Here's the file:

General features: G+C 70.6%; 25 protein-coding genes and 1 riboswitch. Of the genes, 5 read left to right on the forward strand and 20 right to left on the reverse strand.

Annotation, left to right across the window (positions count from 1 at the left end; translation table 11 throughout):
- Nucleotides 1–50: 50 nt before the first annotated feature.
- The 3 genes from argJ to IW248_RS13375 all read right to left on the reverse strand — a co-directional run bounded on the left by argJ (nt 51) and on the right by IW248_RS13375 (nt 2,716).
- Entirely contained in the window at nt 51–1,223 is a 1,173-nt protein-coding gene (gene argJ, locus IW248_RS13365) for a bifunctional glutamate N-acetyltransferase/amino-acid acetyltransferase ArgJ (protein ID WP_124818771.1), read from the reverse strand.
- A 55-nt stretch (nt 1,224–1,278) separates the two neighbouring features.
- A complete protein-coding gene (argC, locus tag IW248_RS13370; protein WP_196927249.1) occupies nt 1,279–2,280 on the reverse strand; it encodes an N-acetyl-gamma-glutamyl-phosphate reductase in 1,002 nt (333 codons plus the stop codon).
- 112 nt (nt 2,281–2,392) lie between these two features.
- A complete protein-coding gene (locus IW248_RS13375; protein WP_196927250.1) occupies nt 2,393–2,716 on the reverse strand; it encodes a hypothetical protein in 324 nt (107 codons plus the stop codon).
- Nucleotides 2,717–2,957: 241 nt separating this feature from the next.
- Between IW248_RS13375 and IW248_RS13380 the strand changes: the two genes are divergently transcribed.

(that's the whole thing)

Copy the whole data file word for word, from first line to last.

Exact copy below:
General features: G+C 70.6%; 25 protein-coding genes and 1 riboswitch. Of the genes, 5 read left to right on the forward strand and 20 right to left on the reverse strand.

Annotation, left to right across the window (positions count from 1 at the left end; translation table 11 throughout):
- Nucleotides 1–50: 50 nt before the first annotated feature.
- The 3 genes from argJ to IW248_RS13375 all read right to left on the reverse strand — a co-directional run bounded on the left by argJ (nt 51) and on the right by IW248_RS13375 (nt 2,716).
- Entirely contained in the window at nt 51–1,223 is a 1,173-nt protein-coding gene (gene argJ, locus IW248_RS13365) for a bifunctional glutamate N-acetyltransferase/amino-acid acetyltransferase ArgJ (protein ID WP_124818771.1), read from the reverse strand.
- A 55-nt stretch (nt 1,224–1,278) separates the two neighbouring features.
- A complete protein-coding gene (argC, locus tag IW248_RS13370; protein WP_196927249.1) occupies nt 1,279–2,280 on the reverse strand; it encodes an N-acetyl-gamma-glutamyl-phosphate reductase in 1,002 nt (333 codons plus the stop codon).
- 112 nt (nt 2,281–2,392) lie between these two features.
- A complete protein-coding gene (locus IW248_RS13375; protein WP_196927250.1) occupies nt 2,393–2,716 on the reverse strand; it encodes a hypothetical protein in 324 nt (107 codons plus the stop codon).
- Nucleotides 2,717–2,957: 241 nt separating this feature from the next.
- Between IW248_RS13375 and IW248_RS13380 the strand changes: the two genes are divergently transcribed.